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One Perspective on the Results of the 2012 Lower House Election

2013.01.15
Masaru Miyano
Professor, Faculty of Letters, Chuo University
Areas of Specialization: Socio-informatics, social research methods, political sociology

Japan’s 46th general election -the election for the House of Representatives- was held a few days ago, on December 16, 2012. While various studies must be conducted before a detailed analysis can be made, I will try to offer one perspective on the election, based on factors of particular interest from the election results. These factors can be divided into four major themes: 1) Did the Liberal Democratic Party (LDP) really win; 2) Did the “wind” blow in the direction of the “third force”; 3) Did non-voters influence the election results; and 4) The future of democracy.
 

1) Did the LDP Really Win?
 

The interpretation of the election results as a “landslide victory for the LDP” seems to be widespread. In reality, however, it is not so easy to distinguish the winners from the losers in elections. This is due to the ambiguity surrounding the “standards” for winning and losing in an election. In the 1998 Upper House election, for example, the LDP was said to have suffered a “crushing defeat,” leading to the resignation of Prime Minister Hashimoto after the election. Yet, in terms of total number of seats, one could say there was “not much difference” between the results of this election and those of the 1995 Upper House election (46 newly elected members in 1995 vs. 44 in 1998). Thus, the question of whether or not there was a “crushing defeat” depends on the standard of comparison that is used (for example, the magnitude of the expectations for the party before the election).
 

In the 2012 Lower House election, the LDP won 294 (61.3 percent) of the 480 seats. This was a “landslide victory” for the party in the sense that they won a clear majority of the total membership of the House of Representatives. Most impressively, the party won 237 (79.0 percent) of the seats in the single-seat constituencies.
 

On the other hand, the LDP obtained only 31.7 percent of the seats and 27.6 percent of the vote in the proportional-representation constituencies. Despite the fact that the LDP came out as the dominant party in this election, these figures are practically the same as the ones for the last Lower House election, in 2009, when the LDP won 30.6 percent of the seats and 27.6 percent of the vote in the same constituencies, yet experienced a “crushing defeat.” One could say that the LDP’s inability to win even one third of these votes or seats indicates the party’s failure to capture the “will of the people” in the proportional-representation constituencies.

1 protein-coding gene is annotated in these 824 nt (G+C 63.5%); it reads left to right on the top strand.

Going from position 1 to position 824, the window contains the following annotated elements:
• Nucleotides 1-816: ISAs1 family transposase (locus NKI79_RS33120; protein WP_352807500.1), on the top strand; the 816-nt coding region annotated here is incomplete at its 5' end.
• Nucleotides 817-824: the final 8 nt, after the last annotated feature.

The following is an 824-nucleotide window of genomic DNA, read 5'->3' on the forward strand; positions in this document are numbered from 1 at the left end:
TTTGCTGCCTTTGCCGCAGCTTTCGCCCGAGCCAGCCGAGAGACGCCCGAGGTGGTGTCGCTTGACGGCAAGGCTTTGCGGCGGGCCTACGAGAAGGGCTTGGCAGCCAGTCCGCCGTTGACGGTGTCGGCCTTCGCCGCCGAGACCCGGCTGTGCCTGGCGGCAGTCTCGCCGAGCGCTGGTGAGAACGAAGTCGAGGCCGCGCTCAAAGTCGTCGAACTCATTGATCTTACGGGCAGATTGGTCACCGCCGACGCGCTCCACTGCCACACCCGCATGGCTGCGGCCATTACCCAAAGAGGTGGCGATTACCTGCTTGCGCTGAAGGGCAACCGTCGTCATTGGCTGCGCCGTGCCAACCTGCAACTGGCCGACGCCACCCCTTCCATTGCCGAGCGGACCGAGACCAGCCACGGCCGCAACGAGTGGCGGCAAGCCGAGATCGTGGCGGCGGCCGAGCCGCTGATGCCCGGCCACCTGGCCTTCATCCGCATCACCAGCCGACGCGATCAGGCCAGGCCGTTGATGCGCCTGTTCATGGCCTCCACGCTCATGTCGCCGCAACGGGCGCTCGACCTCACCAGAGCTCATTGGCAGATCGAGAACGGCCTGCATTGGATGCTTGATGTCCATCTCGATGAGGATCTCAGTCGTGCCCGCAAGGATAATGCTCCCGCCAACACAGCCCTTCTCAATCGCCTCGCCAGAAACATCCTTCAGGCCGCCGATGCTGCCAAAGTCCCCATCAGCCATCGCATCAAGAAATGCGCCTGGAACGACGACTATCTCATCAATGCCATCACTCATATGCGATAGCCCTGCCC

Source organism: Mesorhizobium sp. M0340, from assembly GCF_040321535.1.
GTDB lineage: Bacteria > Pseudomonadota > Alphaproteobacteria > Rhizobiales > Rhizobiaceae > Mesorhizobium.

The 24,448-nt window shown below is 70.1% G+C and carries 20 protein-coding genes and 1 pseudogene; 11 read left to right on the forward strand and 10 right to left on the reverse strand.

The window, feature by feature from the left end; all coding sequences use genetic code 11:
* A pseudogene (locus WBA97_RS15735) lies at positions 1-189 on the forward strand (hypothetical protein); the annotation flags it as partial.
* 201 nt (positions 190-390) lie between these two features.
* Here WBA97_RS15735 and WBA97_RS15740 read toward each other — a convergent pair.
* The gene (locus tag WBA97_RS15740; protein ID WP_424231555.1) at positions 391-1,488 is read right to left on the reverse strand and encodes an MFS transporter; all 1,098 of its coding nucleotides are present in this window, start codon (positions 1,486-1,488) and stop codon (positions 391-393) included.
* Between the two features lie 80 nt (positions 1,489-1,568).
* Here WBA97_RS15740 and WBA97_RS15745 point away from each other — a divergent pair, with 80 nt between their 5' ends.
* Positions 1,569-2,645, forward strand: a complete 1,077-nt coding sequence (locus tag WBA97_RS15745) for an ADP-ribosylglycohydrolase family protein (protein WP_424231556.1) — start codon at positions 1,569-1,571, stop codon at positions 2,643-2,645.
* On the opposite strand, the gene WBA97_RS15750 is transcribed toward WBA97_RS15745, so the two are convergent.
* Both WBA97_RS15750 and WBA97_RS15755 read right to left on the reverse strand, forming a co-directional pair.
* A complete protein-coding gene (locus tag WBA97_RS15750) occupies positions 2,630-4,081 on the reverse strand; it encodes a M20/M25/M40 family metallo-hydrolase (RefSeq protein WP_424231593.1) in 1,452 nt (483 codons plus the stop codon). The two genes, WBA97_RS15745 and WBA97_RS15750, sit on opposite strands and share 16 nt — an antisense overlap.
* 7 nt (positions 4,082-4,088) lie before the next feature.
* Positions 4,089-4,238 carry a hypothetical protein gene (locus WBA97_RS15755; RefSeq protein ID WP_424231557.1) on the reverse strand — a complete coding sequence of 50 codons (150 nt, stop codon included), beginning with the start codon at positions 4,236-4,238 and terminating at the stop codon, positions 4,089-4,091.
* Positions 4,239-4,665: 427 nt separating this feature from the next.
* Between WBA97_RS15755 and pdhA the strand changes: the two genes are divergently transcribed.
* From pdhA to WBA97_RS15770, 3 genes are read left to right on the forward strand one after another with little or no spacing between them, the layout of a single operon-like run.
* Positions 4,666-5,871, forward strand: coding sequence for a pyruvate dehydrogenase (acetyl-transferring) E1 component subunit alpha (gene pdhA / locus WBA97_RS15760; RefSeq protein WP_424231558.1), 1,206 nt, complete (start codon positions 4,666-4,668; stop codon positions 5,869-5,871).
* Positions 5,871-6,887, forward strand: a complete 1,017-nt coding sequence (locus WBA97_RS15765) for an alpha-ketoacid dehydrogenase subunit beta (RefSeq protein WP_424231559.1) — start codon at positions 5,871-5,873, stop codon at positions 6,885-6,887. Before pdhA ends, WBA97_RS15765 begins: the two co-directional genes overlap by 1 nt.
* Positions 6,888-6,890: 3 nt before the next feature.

So, if the LDP had a “landslide victory” in the single-seat constituencies and a “crushing defeat” in the proportional-representation constituencies, did it win or lose the election? The usual approach is to view the election as a “landslide victory” due to the fact that the party secured a stable majority of seats. However, one could just as well reason that “the election results for the proportional-representation constituencies directly reflect the will of the people with respect to the political parties;” thus, as far as the “will of the people” is concerned, we must not ignore the election results for the proportional-representation constituencies. Taken as a whole, then, the 2012 election results cannot be interpreted as a straightforward victory for the LDP.
 

2) Did the “Wind” Blow in the Direction of the “Third Force”?
 

There is a view that the “third force,” which attracted attention in the 2012 election, resulted in a “flood” of candidates from different parties, confusing voters and preventing the “wind” from blowing in a definite direction. There may be a difference of opinion over what forces actually constitute the “third force,” but let us interpret it here as the JRP (Japan Restoration Party), the YP (Your Party) and the TPJ (Tomorrow Party of Japan).
 

It is thought that the election turned out badly for the “third force” due to the steep drop in voter turnout that ensued and the comparatively fewer number of organized votes these parties could count on. However, when we look at just the election results for the proportional-representation constituencies, the combined votes won by the JRP and YP alone account for 29.1 percent of the total votes cast—more than the votes obtained by the LDP (see Figure 1). The fact that more people voted for the JRP and YP parties than for the LDP is no small matter (if we add the votes for the TPJ to those for the JRP and YP, the percentage increases further to 34.8 percent). According to Figure 1, the results of the election made the “third force” the primary force, the LDP the secondary force, and the DPJ the tertiary force.